The launch of the Polar Satellite Launch Vehicle bolsters India's goal of capturing more of the $304 billion annual global space market, and Modi seized the moment with an uplifting speech about India's prowess in cheap space technology.
"This fills every Indian's heart with pride and I can see it reflected in the joy and satisfaction on your faces," said Modi, from the launch site at Sriharikota off the coast of Andhra Pradesh.
"Truly this is a global endorsement of India's space capability," he said, adding that India's current Mars mission cost less than the budget of the Hollywood science fiction film "Gravity".
India today successfully launched five foreign satellites from four countries on board PSLV-C23 rocket which placed them in orbit.
After a perfect lift off from the First Launch Pad in Satish Dhawan Space Centre at 9.52 am, Indian Space Research Organisation's workhorse Polar Satellite Launch Vehicle PSLV-C23 placed all five satellites into their intended orbits, one after the other between 17 and 19 minutes after liftoff, in textbook precision.
Modi asks ISRO to develop a SAARC satellite
(PTI) Proposing satellite diplomacy with a view to playing a key role in the development of the region, Prime Minister Narendra Modi today asked Indian space agency ISRO to develop a SAARC satellite which can be dedicated as a 'gift' to the neighbours.
"Today I ask you, the space community, to take up the challenge of developing a SAARC satellite that we can dedicate to our neighbourhood as a gift from India," he said in his address after witnessing the successful launch of five foreign satellites from here on board ISRO's PSLV C-23 rocket.
He asked the scientists to work on a satellite that would provide full range of applications and services to all of India's neighbours.
"Such a satellite will be helpful in SAARC nations' fight against poverty and illiteracy, the challenge to progress in scientific field, and will open up avenues to provide opportunities to the youth of SAARC countries," he said from ISRO's Mission Control Room.
The 'dream' for such a satellite will be useful for the development of all SAARC nations with India playing a key role in that, Modi reasoned in a speech laced with anecdotes and delivered in a mix of English and Hindi.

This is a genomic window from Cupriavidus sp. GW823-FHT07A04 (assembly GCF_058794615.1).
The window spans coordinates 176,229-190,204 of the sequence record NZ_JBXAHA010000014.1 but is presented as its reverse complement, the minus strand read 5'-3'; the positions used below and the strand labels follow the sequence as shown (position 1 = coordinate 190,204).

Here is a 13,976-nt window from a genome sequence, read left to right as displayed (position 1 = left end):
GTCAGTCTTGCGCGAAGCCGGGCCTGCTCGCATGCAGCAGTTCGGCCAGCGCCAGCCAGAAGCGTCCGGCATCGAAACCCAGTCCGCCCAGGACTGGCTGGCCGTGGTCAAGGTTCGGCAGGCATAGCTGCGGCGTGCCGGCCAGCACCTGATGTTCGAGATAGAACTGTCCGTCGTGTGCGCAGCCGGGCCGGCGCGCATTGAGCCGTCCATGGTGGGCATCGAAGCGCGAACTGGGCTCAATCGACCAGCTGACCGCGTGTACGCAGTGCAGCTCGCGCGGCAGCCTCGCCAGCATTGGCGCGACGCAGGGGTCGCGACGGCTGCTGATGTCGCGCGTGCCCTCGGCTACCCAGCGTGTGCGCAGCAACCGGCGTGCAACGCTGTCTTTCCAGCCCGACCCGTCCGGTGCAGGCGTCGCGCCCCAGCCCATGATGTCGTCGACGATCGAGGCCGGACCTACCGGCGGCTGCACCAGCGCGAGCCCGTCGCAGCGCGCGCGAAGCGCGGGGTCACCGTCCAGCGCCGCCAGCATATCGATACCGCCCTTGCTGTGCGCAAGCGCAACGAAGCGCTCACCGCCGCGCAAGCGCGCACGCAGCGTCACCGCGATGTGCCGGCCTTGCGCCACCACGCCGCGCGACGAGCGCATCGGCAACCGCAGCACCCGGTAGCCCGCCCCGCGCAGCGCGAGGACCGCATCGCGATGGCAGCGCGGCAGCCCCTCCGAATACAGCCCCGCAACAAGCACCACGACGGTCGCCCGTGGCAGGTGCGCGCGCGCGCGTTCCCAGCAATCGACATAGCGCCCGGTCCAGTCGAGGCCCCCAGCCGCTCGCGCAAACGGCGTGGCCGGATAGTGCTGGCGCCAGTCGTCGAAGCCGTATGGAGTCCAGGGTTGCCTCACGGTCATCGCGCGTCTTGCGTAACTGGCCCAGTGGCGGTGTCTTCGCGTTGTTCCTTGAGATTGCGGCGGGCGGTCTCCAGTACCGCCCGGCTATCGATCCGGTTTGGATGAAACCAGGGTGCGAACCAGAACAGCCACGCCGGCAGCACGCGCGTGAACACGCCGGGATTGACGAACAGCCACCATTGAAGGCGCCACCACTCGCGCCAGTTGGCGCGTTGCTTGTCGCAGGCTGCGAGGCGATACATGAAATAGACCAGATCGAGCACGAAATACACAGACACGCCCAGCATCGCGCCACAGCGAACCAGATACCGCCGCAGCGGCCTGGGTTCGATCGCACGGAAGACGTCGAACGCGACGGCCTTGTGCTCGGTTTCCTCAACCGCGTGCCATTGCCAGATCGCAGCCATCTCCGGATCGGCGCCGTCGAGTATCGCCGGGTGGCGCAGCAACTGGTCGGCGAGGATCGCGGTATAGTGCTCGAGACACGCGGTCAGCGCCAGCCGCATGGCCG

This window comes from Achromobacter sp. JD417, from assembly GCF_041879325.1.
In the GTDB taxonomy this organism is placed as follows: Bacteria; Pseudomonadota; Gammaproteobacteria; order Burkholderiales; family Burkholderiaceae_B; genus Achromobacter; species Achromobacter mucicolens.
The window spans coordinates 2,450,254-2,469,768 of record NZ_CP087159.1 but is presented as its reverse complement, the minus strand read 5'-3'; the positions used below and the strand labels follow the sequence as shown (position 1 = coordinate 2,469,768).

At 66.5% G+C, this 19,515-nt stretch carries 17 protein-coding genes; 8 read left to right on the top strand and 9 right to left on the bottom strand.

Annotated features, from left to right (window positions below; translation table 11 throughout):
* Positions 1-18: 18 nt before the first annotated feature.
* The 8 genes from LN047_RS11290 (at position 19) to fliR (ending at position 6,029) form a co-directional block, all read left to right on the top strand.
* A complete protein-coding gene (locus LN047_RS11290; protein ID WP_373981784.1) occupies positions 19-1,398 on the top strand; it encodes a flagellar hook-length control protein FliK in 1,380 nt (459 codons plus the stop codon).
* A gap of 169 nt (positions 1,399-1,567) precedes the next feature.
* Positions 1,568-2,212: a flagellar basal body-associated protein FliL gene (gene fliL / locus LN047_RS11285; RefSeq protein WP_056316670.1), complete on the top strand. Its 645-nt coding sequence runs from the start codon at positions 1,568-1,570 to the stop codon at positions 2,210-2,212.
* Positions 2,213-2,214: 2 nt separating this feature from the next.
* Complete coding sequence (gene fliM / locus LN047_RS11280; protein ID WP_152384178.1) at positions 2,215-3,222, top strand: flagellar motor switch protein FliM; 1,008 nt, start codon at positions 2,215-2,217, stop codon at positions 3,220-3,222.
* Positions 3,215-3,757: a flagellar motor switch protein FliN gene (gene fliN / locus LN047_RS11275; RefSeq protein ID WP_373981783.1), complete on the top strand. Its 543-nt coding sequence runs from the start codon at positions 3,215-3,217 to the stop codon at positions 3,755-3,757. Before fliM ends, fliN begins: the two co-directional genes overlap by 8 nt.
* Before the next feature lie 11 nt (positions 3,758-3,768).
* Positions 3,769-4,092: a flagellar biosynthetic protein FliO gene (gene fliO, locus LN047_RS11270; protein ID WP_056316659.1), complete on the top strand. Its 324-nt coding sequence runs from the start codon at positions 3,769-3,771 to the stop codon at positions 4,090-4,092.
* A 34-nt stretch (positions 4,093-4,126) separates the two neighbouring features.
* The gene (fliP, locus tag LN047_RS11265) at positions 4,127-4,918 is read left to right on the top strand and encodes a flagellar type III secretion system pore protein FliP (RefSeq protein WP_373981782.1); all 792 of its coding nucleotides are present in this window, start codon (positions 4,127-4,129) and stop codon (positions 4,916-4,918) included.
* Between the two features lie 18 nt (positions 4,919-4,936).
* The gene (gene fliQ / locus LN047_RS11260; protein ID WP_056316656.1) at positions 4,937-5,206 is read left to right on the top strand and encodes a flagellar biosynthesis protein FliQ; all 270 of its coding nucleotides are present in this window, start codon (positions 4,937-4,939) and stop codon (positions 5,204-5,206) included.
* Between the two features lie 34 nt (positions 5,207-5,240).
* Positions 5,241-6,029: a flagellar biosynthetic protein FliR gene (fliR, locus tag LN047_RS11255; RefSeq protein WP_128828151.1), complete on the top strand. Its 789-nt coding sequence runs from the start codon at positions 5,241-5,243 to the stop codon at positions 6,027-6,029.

Narendra Modi said the need for such a satellite arose because of India's age-old ethos of 'vasudhaiva kutumbakam' (the world is a family) even as "India's space programme is driven by service and not by desire of power".
"For us, it (space programme) is an important instrument of human progress. We must, therefore, share the fruits of technological advancement with those who do not enjoy it. We already share disaster management data with over 30 countries.
"We provide benefits of telemedicine to Afghanistan and African countries. But we must do more. 'Yeh dil maange more' (the heart desires for more)," Modi said repeating a famous tagline.
He also exhorted the scientific community to enlarge India's footprints of satellite navigation system to cover all of South Asia.
Space programme was one area where India had "pushed beyond mediocrity" to achieve excellence despite "international hurdles" even as the country had come a long way from its humble beginnings of its first satellite Aryabhatta to engaging in commercial launches of satellites of even developed countries, he said.
Crediting former Prime Minister A B Vajpayee's vision for India's lunar mission Chandrayaan, Modi also referred to the Mars mission, adding, he followed the space-related developments closely.
In a lighter vein, he remarked that he had come to know that India's Mars mission cost was less than the Hollywood blockbuster 'Gravity', which is a space-related sci-flick.
He expressed joy that the country had an indigenous space programme despite "resource constrains and hurdles".
Modi said that space technology was not confined to the elite and described this as 'wrong perception' even as he outlined the government's commitment to change it.
He said that the laboratory achievements of the scientists will be implemented for public good and noted that GIS-enabled watershed programmes, besides others, had borne fruits for the common man.
The Prime Minister asked the space scientists to work towards replicating such models in the area of land records and related issues, besides governance, and said if implemented, it could help the public at large.
Modi lauded the space community, saluting among others its founding fathers Vikram Sarabhai and Satish Dhawan, besides ISRO for the 'perfect' placement of the five foreign satellites in intended orbit today.
He said India's advanced space programme "puts her in an elite global group of 5-6 countries" and exhorted ISRO to go in for heavier satellites.
"Our space scientists have made us global leaders in one of the most complex areas on modern technology. This shows that we can be the best and we must feel proud of it. If we apply ourselves, we can meet the aspirations of our people," the Prime Minister said.
Modi, who stayed overnight at ISRO, said he was happy to come across four generations of scientists, including those from the days of Aryabhatta satellite and said it gave a 'family-like' environment at the spaceport.
India's scientific tradition was deep-rooted as the country had provided 'shunya (zero)' without which there could be no scientific progress, he added.
A tech-savvy leader himself, Modi batted for technology in daily life, saying it was "fundamentally connected" with common man, with various applications like distance education and telemedicine empowering and helping the respective beneficiaries.